There is no way of understanding Russia and its politics, and why over 80 percent of Russians support Putin’s war in Ukraine, without real knowledge of the country’s history, Prof. Andrzej Nowak claimed during an interview with the Dziennik Polski newspaper on his new book, “Poland and Russia: neighborhood of freedom and despotism of a thousand years.”
According to Nowak, history and its interrelationship with culture is the key to understanding why Putin has taken the decisions he has. He believes that Russian culture underpins and justifies Russian imperialism.
“If we reach, as schools do repeatedly, for the works of Dostoevsky and Pushkin, with his extremely chauvinistic verses, we find declaring war on the West and seeing Poland as the West’s tool hellbent on destroying Russia,” Nowak told the newspaper, adding that Russian mentality and culture envisions Russia as an empire “which has the right to conquer and always calls it liberation.”
The historian asked why the West keeps repeating the same mistakes in handling Russia, pointing to its distanced attitude towards history and therefore its lack of knowledge of it.
He believes Russia has exploited that ignorance: “Russia explains its imperial intentions to Western elites using those elites’ language.” It also concentrates on Berlin and Paris, pushing for appeasement, thereby playing to the fact that both France and Germany see Central Europe as marginal and peripheral, not worth ruining world peace over,” the professor says.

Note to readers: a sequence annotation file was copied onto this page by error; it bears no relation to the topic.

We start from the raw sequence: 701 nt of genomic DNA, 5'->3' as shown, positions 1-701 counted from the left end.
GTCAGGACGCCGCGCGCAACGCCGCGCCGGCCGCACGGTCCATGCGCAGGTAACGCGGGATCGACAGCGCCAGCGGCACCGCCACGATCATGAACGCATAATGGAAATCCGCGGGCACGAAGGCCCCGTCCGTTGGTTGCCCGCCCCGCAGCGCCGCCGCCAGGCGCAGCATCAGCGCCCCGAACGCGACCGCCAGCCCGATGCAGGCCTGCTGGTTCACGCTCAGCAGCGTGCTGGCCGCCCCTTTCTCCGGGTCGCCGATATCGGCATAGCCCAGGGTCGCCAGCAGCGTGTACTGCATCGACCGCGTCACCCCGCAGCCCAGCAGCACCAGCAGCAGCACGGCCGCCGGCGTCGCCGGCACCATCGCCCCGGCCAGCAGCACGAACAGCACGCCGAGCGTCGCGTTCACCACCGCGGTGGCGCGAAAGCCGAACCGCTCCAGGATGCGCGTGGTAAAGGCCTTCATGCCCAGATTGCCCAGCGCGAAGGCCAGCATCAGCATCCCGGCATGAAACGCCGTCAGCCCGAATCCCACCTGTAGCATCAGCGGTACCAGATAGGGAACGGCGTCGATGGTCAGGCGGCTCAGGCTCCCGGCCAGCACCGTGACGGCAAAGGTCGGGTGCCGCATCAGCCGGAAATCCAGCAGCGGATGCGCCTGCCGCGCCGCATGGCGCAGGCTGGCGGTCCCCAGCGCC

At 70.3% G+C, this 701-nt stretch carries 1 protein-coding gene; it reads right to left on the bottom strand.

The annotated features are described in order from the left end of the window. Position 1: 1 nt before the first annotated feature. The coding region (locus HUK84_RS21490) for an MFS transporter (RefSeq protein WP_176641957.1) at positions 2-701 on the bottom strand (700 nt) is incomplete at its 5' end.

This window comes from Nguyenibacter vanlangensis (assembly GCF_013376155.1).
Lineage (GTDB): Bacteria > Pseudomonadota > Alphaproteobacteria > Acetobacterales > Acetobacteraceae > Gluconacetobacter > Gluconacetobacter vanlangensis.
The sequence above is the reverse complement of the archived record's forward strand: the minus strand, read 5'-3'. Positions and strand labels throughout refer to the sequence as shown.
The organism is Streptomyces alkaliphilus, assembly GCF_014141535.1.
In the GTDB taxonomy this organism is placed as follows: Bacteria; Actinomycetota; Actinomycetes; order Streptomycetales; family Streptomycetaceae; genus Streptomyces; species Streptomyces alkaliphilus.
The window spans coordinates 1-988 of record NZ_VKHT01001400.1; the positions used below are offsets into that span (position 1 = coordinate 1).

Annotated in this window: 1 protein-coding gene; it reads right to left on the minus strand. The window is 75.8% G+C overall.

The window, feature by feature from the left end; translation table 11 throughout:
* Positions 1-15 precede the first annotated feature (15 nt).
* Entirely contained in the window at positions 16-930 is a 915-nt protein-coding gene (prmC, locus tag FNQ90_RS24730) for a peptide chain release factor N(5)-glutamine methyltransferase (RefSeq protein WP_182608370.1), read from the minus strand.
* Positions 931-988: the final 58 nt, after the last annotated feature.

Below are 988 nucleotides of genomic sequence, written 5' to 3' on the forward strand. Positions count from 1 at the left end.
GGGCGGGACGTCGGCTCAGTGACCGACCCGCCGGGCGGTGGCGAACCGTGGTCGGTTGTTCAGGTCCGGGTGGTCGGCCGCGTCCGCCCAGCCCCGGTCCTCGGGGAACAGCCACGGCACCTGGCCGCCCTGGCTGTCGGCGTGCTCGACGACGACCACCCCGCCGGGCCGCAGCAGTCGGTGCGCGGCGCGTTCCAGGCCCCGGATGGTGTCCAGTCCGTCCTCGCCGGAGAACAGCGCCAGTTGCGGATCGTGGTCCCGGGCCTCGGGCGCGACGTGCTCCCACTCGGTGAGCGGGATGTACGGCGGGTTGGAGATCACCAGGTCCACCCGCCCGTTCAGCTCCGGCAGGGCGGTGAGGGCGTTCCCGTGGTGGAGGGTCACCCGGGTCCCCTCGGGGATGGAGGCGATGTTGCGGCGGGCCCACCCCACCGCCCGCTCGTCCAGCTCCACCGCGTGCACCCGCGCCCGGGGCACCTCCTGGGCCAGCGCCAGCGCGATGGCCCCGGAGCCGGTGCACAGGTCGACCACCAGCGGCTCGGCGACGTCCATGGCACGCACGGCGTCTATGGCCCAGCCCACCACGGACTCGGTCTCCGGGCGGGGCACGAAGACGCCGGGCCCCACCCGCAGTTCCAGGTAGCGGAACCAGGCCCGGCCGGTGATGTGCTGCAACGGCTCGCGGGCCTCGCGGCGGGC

But Nowak also sees mistakes that were made by the previous government led by Donald Tusk and former Foreign Affairs Minister Radek Sikorski in the years of 2007-2015. He cites Talleyrand’s quip that Poland’s eastern policy of that government was “worse than a crime, it was an error.” He justifies his view by arguing that Tusk’s government sought warmer relations with Russia when Putin had already declared war on the West.
Nowak recalls Putin’s visit to Poland on the 70th anniversary of the start of World War II, when Putin had the red carpet rolled out for him despite his speech in which the Russian leader argued that Germany and Russia had the right to avenge the humiliations both nations suffered during World War I. Poland’s President Lech Kaczyński reacted strongly to this at the time, but Tusk preferred to concentrate on being glad Putin came in the first place.
Nowak said he believes that Poland’s attitude towards Russia should have changed in 2008 once Putin invaded Georgia — the fact that this did not happen was a grave error. The historian criticized Radek Sikorski’s contempt for weaker eastern European states such as Lithuania, and his and Tusk’s attempts to seek a historic reconciliation with Russia in the aftermath of the Smolensk air disaster that led to the death of President Kaczyński.